• Lewis Brimble wins Gold at the 2014 Transplant Games aged 13
  • LV= proud to fund trip to the Transplant Games
  • Lewis suffers from a rare and incurable kidney disease

Beaming into the camera with 2 gold and 2 silver medals around his neck, Lewis Brimble looks like any ordinary happy and healthy 13-year-old. However Lewis, a passionate sportsman with all the grit and determination of a true athlete, has undergone 4 years of painful transplants and operations.

Lewis, from Southbourne in Bournemouth, began his battle when he first became very ill due to a viral infection aged just 9. The condition caused his immune system to attack his kidneys and was later told he had a rare and incurable kidney disease called Messangio Capillary Glomorulus Nephritis Type 2.

He was admitted to the Regional Paediatric Nephrology Unit at Southampton General Hospital, where he endured various operations and treatments to stabilise and diminish the illness. In December 2011, Lewis was admitted to Evelina Children’s Hospital in London where he spent Christmas Day, New Year’s Day, Valentine’s Day, Pancake Day and Mother’s Day there and every day in between in ITU next to his mother after she donated one of her kidneys to him.

In March 2013, Lewis had a biopsy of his transplanted kidney and was given the devastating news that the disease had returned and is now infecting his new kidney. Lewis has bravely been undergoing treatment ever since, and was well enough to attend the British Heart Transplant Games in August 2014.

The Westfield Health British Transplant Games is a huge event that attracts more than 600 transplant athletes and over 1,000 supporters aged from 2 - 70+ taking part in over 20 different sports.

The games offer an opportunity for those to meet others who've shared similar transplant experiences, try out new sports, compete for medals and remember their donors.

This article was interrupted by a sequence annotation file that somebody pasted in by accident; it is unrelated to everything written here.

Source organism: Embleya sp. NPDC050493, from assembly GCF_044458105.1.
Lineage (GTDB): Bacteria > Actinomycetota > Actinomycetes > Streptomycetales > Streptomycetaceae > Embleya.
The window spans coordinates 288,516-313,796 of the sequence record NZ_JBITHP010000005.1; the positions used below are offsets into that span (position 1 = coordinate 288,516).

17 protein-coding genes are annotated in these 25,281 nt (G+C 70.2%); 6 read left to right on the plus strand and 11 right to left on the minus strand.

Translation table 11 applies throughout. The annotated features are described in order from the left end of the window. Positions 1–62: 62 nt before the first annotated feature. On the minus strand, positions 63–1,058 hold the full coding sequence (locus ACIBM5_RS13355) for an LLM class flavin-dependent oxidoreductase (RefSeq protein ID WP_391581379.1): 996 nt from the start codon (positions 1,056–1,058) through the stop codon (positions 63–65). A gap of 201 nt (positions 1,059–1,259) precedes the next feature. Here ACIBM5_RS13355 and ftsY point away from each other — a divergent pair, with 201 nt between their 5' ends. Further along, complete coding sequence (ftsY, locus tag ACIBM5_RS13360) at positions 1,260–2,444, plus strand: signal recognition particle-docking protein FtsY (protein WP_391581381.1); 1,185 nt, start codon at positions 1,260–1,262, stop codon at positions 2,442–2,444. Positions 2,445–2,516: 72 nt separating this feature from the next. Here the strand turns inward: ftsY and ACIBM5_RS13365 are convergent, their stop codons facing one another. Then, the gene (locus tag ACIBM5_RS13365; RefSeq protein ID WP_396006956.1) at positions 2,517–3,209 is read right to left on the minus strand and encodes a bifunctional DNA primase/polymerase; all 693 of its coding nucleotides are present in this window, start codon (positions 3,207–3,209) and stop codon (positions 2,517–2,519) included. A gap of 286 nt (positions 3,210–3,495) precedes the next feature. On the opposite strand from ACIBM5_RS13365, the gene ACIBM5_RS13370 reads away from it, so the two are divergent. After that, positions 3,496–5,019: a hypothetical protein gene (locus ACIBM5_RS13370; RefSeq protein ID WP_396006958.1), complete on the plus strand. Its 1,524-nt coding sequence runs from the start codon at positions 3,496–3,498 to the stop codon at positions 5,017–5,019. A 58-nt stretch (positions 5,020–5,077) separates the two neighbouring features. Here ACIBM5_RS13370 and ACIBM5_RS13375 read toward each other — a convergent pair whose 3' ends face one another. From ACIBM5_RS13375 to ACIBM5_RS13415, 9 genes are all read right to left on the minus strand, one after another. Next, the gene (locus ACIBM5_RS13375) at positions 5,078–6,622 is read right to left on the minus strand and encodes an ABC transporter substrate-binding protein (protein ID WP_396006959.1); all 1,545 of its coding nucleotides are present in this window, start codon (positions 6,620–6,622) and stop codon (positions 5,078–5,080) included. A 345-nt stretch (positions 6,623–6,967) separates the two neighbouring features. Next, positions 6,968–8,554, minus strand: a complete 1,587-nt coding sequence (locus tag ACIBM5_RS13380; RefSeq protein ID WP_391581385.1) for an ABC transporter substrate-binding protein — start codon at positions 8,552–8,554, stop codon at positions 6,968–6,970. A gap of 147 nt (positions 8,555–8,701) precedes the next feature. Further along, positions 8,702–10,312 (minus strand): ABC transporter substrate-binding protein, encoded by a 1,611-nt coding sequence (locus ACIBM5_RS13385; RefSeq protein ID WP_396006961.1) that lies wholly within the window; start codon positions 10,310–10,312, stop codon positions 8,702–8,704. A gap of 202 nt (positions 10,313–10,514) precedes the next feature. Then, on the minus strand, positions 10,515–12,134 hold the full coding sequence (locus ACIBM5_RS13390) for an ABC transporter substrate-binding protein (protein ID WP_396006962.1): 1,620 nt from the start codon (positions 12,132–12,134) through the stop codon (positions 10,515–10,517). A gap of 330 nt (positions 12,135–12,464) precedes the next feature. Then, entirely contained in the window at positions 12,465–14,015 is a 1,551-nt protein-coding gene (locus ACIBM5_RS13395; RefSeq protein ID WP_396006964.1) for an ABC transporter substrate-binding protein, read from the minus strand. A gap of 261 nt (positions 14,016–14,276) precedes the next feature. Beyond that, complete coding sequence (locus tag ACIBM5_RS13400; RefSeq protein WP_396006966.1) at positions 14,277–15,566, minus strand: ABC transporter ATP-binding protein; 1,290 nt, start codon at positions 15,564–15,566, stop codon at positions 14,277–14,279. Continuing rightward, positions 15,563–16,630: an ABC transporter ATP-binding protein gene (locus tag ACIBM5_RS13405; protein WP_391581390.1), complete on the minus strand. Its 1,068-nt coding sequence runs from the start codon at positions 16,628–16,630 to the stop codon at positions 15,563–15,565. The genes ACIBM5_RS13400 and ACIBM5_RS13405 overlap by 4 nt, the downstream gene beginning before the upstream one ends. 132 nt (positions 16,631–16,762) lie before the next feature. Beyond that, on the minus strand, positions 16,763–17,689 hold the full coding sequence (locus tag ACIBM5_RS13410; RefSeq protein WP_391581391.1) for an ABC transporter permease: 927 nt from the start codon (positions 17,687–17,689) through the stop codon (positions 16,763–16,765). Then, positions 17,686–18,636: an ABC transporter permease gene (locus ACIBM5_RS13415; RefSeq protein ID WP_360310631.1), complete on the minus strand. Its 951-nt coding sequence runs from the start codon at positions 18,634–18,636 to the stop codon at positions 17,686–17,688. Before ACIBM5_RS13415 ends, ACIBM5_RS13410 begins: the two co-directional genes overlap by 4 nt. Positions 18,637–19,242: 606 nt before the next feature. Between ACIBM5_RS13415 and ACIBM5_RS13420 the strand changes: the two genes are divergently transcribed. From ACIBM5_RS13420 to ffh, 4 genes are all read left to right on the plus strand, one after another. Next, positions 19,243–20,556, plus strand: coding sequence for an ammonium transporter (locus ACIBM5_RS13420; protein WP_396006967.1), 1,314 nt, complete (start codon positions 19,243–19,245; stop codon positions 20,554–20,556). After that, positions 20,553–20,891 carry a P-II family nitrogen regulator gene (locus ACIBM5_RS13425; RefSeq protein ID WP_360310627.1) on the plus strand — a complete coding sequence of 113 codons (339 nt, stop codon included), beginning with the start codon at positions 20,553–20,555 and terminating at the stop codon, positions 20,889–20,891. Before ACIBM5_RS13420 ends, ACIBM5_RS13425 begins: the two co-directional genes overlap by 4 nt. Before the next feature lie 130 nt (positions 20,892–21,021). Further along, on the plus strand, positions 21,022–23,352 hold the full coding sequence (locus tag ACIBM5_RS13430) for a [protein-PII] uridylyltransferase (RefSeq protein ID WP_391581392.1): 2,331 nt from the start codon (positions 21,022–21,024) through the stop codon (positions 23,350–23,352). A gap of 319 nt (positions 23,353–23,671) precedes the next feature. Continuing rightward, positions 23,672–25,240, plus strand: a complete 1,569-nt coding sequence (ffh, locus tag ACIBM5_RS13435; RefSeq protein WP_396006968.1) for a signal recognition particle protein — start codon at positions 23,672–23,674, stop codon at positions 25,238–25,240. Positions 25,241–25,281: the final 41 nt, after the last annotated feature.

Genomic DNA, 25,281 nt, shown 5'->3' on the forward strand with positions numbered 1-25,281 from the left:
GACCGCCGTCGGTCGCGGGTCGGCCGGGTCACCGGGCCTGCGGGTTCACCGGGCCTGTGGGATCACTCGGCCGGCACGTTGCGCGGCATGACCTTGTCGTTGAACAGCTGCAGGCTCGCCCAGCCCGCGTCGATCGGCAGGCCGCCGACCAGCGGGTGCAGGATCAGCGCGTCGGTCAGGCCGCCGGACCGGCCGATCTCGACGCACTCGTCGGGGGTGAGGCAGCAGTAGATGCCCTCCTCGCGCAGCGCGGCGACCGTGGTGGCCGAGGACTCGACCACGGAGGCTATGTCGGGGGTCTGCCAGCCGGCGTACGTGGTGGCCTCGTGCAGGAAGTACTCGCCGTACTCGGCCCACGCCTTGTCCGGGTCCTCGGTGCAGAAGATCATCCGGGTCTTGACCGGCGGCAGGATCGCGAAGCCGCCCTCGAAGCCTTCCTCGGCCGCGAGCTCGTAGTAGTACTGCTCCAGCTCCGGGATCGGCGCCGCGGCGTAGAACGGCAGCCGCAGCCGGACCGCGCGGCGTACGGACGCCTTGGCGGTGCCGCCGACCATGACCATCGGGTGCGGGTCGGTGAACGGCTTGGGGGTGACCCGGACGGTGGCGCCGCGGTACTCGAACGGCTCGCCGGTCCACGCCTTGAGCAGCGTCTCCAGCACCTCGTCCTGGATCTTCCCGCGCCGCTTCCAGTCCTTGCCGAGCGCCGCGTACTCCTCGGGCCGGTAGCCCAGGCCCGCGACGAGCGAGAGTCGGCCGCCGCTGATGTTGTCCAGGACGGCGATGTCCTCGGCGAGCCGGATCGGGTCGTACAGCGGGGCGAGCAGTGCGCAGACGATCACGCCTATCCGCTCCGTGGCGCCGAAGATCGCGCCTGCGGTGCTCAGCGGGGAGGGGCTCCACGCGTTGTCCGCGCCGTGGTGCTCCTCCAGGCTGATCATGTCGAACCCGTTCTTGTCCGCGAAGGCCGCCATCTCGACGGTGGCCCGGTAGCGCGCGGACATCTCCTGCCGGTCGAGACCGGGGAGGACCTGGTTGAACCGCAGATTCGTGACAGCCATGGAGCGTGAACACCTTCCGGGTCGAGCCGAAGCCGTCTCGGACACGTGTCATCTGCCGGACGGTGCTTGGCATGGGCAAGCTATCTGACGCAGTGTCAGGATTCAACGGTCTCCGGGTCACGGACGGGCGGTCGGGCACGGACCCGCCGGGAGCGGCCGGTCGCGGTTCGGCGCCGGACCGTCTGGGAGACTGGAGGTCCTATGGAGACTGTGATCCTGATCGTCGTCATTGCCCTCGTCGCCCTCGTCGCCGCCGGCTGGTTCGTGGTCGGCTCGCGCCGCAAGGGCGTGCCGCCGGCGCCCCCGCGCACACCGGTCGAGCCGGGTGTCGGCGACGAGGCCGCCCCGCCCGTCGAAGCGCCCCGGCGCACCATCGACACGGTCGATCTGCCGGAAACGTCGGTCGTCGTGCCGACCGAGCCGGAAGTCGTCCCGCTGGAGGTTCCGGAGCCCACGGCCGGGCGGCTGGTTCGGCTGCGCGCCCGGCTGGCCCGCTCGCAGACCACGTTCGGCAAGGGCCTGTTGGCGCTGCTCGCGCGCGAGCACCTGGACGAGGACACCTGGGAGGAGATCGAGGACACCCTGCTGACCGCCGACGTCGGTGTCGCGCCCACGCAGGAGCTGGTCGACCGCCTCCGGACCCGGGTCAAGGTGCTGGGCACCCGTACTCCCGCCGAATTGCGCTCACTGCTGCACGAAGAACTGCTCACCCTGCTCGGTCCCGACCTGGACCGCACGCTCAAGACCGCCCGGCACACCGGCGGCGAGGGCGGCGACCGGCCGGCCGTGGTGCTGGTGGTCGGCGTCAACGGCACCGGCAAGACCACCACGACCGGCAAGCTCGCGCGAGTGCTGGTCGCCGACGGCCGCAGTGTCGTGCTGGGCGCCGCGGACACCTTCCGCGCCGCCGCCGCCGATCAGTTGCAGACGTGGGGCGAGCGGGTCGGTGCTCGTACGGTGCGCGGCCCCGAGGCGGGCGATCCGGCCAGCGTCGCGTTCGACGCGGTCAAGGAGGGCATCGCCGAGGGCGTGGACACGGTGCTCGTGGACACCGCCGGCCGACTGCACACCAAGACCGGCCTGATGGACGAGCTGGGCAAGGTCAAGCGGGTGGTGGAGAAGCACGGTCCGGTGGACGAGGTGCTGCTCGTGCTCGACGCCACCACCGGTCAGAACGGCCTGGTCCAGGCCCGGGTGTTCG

In August 2013, Lewis embraced his first Transplant Games and won 3 bronze medals in table tennis, team tug of war and 4 x 100m relay. 

After his success in 2013, Lewis was very keen to take part in the 2014 games hosted in Bolton. However, after Lewis’ mother donated her kidney to him, she fell ill and unfortunately was unable to commit to raising the funds for Lewis to partake in the games.

LV= were delighted to fund Lewis’ trip to the Transplant Games, and he joined the Southampton General Hospital team up in Bolton to compete in  what would be his most successful sporting event to date.

Lewis proved that he was an outstanding athlete, winning 2 Gold medals within the first day in ball throwing - where his throw was 10m further than the silver medallist - and the second in Badminton.

Saturday’s events were tougher for the team, but Lewis played well in the table tennis event and on the last day of the games, and despite awful weather conditions, Lewis sprinted the 100 metres event and to win his first silver medal of the day. Next was a very soggy sandpit long jump, where Lewis continued to impress and beat the competition to take home another silver medal.

Lewis is a true testament of how you can overcome anything when you put your mind to it and is an inspiration to us all. Congratulations Lewis!